College Student vs Family Roles

Yesterday, a message went out to incoming students who are still not in compliance with our immunization requirements. Those students will not be allowed to come to campus, move in, or attend classes. If your student received that message (and I can’t tell you if they did or didn’t because of student privacy laws), they must take action and turn their documentation in. Even if they *think* they did it, if we sent them a message, it means Wake does not have record of their being in compliance. I can’t stress enough how critical it is for students to ensure they are compliant. Please check with your incoming Deacs to make sure they are compliant.

One more item for incoming students: they received this message today about ordering books and other announcements.

I shared a post on our official Wake Forest Parents and Families Facebook page today from a college professor who stresses some of the skills college students need. For the rest of today, I want to talk about college student roles vs parent/family roles.

During the K-12 school years, families were encouraged to take an active part in their student’s education. In college, one of the goals is for students to develop independence, so families’ roles must be different now.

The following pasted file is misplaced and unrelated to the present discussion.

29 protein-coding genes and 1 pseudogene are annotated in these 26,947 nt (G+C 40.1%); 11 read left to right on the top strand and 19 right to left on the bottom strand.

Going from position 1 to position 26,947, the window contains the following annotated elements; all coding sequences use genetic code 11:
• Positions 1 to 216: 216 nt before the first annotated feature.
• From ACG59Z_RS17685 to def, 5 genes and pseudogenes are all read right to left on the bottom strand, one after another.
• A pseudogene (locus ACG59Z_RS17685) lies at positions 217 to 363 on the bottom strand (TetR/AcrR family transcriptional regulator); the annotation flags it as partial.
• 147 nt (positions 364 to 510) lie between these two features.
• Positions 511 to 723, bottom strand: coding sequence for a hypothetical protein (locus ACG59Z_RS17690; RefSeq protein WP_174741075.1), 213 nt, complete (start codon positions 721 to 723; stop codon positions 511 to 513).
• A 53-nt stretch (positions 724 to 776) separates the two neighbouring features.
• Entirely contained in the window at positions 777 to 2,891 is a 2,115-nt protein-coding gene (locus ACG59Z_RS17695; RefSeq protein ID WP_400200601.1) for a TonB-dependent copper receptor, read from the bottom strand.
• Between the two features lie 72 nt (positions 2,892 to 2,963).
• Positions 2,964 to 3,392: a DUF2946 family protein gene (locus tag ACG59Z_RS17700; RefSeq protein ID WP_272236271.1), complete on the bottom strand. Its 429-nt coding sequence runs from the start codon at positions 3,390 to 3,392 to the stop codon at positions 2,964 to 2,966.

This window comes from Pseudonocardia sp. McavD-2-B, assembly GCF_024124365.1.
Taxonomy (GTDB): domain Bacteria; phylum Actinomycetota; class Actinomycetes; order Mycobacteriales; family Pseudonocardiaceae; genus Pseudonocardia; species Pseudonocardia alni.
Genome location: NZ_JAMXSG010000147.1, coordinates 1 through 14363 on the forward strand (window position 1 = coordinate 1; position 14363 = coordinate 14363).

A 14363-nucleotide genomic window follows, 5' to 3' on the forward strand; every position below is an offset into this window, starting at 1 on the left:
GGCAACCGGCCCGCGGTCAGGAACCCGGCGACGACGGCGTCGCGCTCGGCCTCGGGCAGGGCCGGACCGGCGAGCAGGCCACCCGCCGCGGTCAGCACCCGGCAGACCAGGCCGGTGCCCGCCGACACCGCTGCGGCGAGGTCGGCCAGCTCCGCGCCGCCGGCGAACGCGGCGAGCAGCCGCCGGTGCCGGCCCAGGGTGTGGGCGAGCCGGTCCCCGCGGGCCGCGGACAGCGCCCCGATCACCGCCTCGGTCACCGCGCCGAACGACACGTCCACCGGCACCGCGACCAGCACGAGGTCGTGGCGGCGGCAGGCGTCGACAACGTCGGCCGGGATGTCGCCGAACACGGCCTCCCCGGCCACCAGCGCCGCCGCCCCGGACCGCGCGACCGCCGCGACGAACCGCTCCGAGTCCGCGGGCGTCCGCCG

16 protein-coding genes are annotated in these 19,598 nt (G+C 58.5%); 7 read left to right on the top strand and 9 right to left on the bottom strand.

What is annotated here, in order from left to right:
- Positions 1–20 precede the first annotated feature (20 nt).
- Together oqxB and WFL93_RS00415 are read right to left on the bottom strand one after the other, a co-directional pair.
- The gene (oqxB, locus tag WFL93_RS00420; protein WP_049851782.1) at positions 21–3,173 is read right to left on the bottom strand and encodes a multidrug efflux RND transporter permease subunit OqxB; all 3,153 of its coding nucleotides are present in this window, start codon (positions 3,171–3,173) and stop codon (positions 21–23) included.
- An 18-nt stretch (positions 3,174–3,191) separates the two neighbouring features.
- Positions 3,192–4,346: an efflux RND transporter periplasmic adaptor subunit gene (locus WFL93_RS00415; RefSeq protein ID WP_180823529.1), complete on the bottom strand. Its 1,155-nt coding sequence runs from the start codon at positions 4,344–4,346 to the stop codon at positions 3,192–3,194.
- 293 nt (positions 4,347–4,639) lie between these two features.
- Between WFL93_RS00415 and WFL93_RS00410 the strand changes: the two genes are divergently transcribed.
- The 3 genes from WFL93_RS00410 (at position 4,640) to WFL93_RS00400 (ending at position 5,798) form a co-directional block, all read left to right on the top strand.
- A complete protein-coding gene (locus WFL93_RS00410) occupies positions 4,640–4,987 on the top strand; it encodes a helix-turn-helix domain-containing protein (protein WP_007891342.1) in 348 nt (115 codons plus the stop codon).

Family members are still incredibly important – you are the key source of love and support for your students! But in order to grow, college students need to begin making their own decisions, be in charge of their day-to-day activities, etc.  

We encourage families to move away from a manager or director role with their students (where you provide directions and answers), and adopt more of a consultant role (where you serve as a sounding board to prompt their thinking, but allow your students to find their own answers).

Having role clarity can assist students and families alike. Here are some suggestions on student vs. family roles:

Your student should: 

  • Choose their classes and major/minor
  • Make friends
  • Decide which campus organizations they wish to join
  • Handle day to-day needs and decision-making
  • Be the one to work with faculty or campus offices when they have questions or need assistance
  • Share feedback or concerns with appropriate faculty or offices
  • Research areas of interest (e.g., study abroad)

Parents and families should:

  • Provide a loving base of support
  • Listen more, talk less
  • Give them space to grow
  • Be a sounding board
  • Prompt them with questions, not supply answers or directions
  • Respect their student’s privacy by not sharing any personal information about their student (e.g., your concerns, anxieties, your student’s medical info, etc.) in public forums like college message boards, group texts with other families, etc.
  • Help only if it’s truly needed (see Stop, Drop, and Roll)

The bottom line: in most cases, your Deac should be the one to do the work, make the call, ask the question, give the feedback, etc. Our students need space to learn and grow – and your problem solving skills are already well-developed. This is their time to find their own way, make their own decisions (and mistakes!), and develop independence.

— by Betsy Chapman, Ph.D. (’92, MA ’94)

August 10, 2022

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